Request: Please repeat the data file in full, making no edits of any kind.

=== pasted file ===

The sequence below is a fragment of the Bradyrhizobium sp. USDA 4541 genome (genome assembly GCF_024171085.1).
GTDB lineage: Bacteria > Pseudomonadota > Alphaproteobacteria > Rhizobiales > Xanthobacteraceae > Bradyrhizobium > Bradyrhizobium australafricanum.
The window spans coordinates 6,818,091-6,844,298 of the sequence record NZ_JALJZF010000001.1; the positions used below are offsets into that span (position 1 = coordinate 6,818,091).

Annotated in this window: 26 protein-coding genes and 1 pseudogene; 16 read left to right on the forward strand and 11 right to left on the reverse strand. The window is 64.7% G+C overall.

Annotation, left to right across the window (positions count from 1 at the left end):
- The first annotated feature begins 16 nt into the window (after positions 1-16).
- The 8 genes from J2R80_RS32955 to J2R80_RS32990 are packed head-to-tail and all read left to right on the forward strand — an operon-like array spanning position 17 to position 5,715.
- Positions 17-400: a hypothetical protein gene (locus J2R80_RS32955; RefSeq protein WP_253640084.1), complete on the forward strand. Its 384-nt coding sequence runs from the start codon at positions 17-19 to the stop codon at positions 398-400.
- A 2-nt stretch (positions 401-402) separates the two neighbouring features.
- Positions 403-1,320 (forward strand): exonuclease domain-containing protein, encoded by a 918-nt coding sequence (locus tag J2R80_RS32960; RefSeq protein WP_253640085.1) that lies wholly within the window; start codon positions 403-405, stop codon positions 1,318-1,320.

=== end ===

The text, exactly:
The sequence below is a fragment of the Bradyrhizobium sp. USDA 4541 genome (genome assembly GCF_024171085.1).
GTDB lineage: Bacteria > Pseudomonadota > Alphaproteobacteria > Rhizobiales > Xanthobacteraceae > Bradyrhizobium > Bradyrhizobium australafricanum.
The window spans coordinates 6,818,091-6,844,298 of the sequence record NZ_JALJZF010000001.1; the positions used below are offsets into that span (position 1 = coordinate 6,818,091).

Annotated in this window: 26 protein-coding genes and 1 pseudogene; 16 read left to right on the forward strand and 11 right to left on the reverse strand. The window is 64.7% G+C overall.

Annotation, left to right across the window (positions count from 1 at the left end):
- The first annotated feature begins 16 nt into the window (after positions 1-16).
- The 8 genes from J2R80_RS32955 to J2R80_RS32990 are packed head-to-tail and all read left to right on the forward strand — an operon-like array spanning position 17 to position 5,715.
- Positions 17-400: a hypothetical protein gene (locus J2R80_RS32955; RefSeq protein WP_253640084.1), complete on the forward strand. Its 384-nt coding sequence runs from the start codon at positions 17-19 to the stop codon at positions 398-400.
- A 2-nt stretch (positions 401-402) separates the two neighbouring features.
- Positions 403-1,320 (forward strand): exonuclease domain-containing protein, encoded by a 918-nt coding sequence (locus tag J2R80_RS32960; RefSeq protein WP_253640085.1) that lies wholly within the window; start codon positions 403-405, stop codon positions 1,318-1,320.